Scrolling through Pinterest (or even just walking down the street), we come across the trends of 2013: mustaches, Twitter handles, vintage glasses, the much-heralded iPhone 5S.
It seems odd that our obsession with the newest technology in our business lives comes at a time when “hipster-chic” is the favored lifestyle for our personal lives.
The hipster might prefer typing out a letter on an antique typewriter, but they would also make a blog post about the latest and greatest social media site with all the appropriate lingo (#awesomesauce). What a world we live in.
Old vs. New
Many businesses owners rely on social media and other web-based avenues to promote their product…and why shouldn’t they? It’s easy, informal, and doesn’t cost a cent. But is it the only way to build clout for your business?
Amidst all the talk of newsfeeds and “tweets,” should you feel obligated to jump on the bandwagon? We think so, but it has to go hand-in-hand with something we like to call “hipster marketing.”
Just Like Grandma Used to Tweet
While beefing up on social media tactics the other day, I got to thinking about those mom-and-pop stores of 50 (heck, even 20) years ago.
They couldn’t rely on tweets or Facebook contests to promote their image. They didn’t even have websites. Kids, I promise there really was such a thing as “before the internet.” Ask someone really old, like 35, and they’ll tell you all about it.
What did those moms and pops do to stay in business for so long?
Short answer: they cared about their customers. They got to know them, asked about their families. They focused on the quality of the product or service they offered and took pride in what they did.
Hipster Marketing = Customer Service
Now, if you ask me, this is why the hipster craze is so popular. Those vintage classics are the tried-and-true methods that will always work, long after global warming and nuclear meltdowns cause a worldwide power outage. (Butter churns don’t need no dang electricity!)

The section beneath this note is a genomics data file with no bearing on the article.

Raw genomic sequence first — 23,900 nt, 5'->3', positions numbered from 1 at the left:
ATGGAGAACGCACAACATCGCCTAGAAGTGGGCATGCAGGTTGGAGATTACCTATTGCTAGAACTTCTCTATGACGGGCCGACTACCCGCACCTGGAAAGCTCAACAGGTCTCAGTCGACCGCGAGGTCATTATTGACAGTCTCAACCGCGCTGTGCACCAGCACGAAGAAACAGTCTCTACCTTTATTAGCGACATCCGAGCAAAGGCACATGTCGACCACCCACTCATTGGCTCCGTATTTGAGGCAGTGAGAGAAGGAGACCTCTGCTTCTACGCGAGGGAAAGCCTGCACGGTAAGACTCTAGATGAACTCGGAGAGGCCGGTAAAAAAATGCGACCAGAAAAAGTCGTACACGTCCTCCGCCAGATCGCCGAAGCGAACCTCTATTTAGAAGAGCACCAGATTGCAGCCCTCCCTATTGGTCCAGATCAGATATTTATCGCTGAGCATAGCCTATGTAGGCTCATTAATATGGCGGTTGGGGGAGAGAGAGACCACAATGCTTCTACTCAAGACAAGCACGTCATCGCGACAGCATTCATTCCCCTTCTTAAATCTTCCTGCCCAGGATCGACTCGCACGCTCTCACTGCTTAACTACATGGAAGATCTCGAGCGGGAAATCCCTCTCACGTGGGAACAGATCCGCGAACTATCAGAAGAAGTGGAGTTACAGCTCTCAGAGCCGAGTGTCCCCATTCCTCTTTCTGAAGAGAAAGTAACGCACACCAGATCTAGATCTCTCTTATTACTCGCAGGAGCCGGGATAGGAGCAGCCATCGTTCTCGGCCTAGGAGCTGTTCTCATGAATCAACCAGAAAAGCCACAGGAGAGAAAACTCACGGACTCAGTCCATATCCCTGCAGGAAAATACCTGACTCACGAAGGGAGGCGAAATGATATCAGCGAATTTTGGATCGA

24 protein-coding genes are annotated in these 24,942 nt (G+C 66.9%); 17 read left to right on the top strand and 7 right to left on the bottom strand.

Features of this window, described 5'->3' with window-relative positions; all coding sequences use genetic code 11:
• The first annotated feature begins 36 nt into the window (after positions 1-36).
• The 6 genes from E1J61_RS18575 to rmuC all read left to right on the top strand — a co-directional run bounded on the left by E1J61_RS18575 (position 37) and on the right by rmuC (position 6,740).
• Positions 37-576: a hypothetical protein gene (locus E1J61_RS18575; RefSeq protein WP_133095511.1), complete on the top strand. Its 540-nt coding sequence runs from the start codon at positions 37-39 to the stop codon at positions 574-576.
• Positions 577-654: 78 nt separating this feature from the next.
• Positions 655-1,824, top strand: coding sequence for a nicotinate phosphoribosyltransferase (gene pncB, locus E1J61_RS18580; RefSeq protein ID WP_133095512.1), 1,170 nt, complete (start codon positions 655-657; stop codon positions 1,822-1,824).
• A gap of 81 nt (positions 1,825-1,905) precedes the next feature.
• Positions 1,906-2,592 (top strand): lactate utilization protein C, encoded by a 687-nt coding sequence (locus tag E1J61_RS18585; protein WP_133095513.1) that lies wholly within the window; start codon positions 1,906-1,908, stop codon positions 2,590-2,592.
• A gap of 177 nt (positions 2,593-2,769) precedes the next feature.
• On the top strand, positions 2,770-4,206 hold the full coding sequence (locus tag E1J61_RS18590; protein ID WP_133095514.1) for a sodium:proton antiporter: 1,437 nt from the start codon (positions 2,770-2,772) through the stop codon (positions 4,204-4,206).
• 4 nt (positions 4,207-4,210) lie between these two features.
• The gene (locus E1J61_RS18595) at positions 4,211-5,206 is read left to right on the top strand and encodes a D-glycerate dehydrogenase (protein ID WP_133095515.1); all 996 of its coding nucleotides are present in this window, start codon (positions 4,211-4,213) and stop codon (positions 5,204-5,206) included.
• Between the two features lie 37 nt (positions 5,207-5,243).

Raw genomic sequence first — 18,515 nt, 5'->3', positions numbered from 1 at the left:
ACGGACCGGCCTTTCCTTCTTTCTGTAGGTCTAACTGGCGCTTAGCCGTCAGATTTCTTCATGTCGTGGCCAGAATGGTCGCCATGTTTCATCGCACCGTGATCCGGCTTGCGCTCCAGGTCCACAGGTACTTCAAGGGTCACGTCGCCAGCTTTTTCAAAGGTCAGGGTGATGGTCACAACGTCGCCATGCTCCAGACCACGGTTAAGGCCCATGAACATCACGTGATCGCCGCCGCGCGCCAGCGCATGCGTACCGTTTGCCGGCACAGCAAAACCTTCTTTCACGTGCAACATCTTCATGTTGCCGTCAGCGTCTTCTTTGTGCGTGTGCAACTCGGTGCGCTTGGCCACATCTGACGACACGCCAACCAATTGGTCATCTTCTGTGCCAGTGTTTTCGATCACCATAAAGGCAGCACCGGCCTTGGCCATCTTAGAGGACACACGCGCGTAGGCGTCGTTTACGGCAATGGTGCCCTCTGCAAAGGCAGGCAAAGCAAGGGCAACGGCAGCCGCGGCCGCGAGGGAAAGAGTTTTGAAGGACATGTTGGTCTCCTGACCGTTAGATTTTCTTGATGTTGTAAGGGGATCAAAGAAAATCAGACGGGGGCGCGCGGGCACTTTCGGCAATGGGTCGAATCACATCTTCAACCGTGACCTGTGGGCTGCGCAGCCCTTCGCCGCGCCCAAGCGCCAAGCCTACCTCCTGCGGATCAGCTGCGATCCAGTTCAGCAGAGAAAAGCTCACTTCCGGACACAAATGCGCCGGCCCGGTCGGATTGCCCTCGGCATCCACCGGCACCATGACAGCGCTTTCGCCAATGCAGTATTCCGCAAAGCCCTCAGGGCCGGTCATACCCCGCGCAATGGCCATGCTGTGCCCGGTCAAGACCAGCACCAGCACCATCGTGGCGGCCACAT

Great customer service is one of those things. As are quality products.
This doesn’t mean that Twitter is a waste of time. Twitter and Facebook are great ways to stay connected with fans of your business and foster brand loyalty. But too many businesses are tempted to make it all about themselves.
“Hipster marketing” focuses on the customer: what do they want? How do they like to be treated? What would drive them away?
Google’s new “Hummingbird” algorithm has taken this to heart by choosing to focus on quality content when compiling search results (rather than sneaky SEO practices and keyword glut).
If you want to build your brand or go viral, you have to make sure the product or service you provide is worth the effort. Otherwise, your tweets will fall on silent ears.
Which makes us wonder: if a CEO tweets in the forest and nobody cares, does it make a sound?
Clarity Creative Group is a web design & internet marketing company located in beautiful Orlando, Florida. We have a presence on Twitter (@IWantClarity), Facebook, and Google+, but we’ve never been to Bonnaroo.